"to inflame with love, charm, captivate," c. 1300, from Old French enamorer "to fall in love with; to inspire love" (12c., Modern French enamourer), from en- "in, into" (see en- (1)) + amor "love," from amare "to love" (see Amy). Since earliest appearance in English, it has been used chiefly in the past participle (enamored) and with of or with. An equivalent formation to Provençal, Spanish, Portuguese enamorar, Italian innamorare.
"male lover; man who is in love," 1590s, from Italian innamorato, noun use of masc. past participle of innamorare "to fall in love" (see inamorata).
Old English hwelp "whelp, young of the dog," from a Germanic root related to Old Saxon hwelp, Old Norse hvelpr, Dutch welp, German hwelf; of unknown origin. Now largely displaced by puppy. Also applied to wild animals. Sense of "scamp" first recorded early 14c.
c. 1600, from Greek agapē "brotherly love, charity," in Ecclesiastical use "the love of God for man and man for God," a late and mostly Christian formation from the verb agapan "greet with affection, receive with friendship; to like, love," which is of unknown origin. It sometimes is explained as *aga-pa- "to protect greatly," with intensifying prefix aga-. "The Christian use may have been influenced by Hebr. 'ahaba 'love'" [Beekes].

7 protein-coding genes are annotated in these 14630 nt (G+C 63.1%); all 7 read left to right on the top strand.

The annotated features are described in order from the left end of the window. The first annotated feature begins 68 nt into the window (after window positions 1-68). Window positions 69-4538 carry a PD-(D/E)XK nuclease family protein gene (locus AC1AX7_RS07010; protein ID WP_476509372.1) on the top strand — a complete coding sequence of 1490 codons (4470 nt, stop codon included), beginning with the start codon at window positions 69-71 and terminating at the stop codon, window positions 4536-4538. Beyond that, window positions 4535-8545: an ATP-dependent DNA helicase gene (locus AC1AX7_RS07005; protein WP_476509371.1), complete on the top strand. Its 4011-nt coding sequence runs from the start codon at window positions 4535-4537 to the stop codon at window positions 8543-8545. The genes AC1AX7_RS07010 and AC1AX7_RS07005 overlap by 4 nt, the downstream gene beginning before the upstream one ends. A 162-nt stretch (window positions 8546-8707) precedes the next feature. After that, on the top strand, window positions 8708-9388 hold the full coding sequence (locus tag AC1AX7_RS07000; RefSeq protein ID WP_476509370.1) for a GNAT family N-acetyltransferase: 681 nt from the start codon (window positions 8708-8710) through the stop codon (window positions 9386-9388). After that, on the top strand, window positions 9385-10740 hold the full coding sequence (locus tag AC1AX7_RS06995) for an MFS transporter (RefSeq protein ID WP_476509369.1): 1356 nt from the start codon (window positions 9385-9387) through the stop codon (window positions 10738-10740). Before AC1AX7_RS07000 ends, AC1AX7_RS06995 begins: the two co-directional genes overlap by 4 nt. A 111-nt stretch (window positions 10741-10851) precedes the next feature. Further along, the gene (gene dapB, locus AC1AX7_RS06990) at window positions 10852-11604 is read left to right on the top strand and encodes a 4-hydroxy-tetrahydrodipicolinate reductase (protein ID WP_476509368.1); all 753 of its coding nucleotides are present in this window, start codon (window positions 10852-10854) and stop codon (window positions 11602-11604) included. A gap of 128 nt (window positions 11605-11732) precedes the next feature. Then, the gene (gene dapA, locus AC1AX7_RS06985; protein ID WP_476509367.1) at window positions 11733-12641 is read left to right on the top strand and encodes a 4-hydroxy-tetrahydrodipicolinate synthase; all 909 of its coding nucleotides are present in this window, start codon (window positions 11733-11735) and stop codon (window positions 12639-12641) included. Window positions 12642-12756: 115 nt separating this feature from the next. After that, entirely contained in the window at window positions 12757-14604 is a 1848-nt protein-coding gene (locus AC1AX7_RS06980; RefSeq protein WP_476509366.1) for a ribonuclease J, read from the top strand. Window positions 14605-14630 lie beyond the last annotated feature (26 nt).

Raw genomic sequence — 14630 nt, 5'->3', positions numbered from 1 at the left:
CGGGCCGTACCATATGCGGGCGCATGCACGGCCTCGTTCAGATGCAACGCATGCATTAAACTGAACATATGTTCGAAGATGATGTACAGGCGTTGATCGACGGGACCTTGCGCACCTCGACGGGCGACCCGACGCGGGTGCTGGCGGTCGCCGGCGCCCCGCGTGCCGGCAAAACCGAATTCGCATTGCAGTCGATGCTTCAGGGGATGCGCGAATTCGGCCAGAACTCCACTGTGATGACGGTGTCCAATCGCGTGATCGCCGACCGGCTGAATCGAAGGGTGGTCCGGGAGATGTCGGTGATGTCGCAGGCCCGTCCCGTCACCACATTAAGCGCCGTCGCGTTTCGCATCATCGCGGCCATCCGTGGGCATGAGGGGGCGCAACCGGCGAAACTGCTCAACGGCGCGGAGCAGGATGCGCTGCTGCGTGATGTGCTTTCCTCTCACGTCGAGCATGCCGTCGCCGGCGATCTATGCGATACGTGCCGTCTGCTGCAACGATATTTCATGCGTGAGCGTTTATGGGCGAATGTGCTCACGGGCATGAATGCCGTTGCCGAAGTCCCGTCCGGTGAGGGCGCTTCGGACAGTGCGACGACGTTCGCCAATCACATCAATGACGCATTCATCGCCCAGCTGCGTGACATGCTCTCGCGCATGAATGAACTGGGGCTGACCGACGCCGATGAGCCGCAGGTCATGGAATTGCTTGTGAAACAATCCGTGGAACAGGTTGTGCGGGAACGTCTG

Agape, in plural, was used by early Christians for their "love feast," a communal meal held in connection with the Lord's Supper. "The loss of their original character and the growth of abuses led to the prohibition of them in church buildings, and in the fourth century to their separation from the Lord's supper and their gradual discontinuance" [Century Dictionary]. In modern use, often in simpler sense of "Christian love" (1856, frequently opposed to eros as "carnal or sensual love").
1590s, "a lover," from Italian, literally "little love," a diminutive of amore "love," from Latin amor "love, affection; one's beloved" (see Amy).
The English borrowed forms of this word more than once from the continental languages, perhaps perceiving in them romance or naughtiness lacking in the native words. The earliest is Middle English amorette (c. 1400, from Old French amorete "sweetheart, amorous girl"), which was obsolete by 17c. but revived or reborrowed 1825 as amourette "petty love affair." Also amorado (c. 1600, from Spanish), amoroso (1610s, Italian), and compare Amaretto. The words were applied as well to love sonnets, love-knots, amorous glances, little cupids, etc.